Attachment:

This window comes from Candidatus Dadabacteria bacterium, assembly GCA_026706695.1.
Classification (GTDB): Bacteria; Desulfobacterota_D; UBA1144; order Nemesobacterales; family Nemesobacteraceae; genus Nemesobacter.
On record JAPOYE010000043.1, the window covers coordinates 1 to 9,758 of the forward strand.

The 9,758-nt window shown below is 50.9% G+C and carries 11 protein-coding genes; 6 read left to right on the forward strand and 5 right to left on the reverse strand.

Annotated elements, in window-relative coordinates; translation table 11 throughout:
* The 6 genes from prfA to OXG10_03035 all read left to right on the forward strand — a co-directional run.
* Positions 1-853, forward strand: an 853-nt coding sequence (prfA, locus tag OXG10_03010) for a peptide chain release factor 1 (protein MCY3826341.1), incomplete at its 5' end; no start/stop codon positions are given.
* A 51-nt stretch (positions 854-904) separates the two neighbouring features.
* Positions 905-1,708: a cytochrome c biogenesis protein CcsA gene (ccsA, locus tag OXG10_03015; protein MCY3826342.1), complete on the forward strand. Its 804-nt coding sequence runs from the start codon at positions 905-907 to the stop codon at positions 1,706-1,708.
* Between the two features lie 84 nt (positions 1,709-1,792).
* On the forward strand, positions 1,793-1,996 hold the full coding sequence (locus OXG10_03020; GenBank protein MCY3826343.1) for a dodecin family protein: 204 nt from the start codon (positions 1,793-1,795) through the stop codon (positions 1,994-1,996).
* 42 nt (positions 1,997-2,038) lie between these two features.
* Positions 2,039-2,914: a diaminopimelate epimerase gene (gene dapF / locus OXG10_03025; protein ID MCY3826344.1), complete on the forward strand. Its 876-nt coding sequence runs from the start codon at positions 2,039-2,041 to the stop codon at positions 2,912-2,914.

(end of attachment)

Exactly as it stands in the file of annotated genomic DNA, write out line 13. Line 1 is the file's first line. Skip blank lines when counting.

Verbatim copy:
* Positions 2,039-2,914: a diaminopimelate epimerase gene (gene dapF / locus OXG10_03025; protein ID MCY3826344.1), complete on the forward strand. Its 876-nt coding sequence runs from the start codon at positions 2,039-2,041 to the stop codon at positions 2,912-2,914.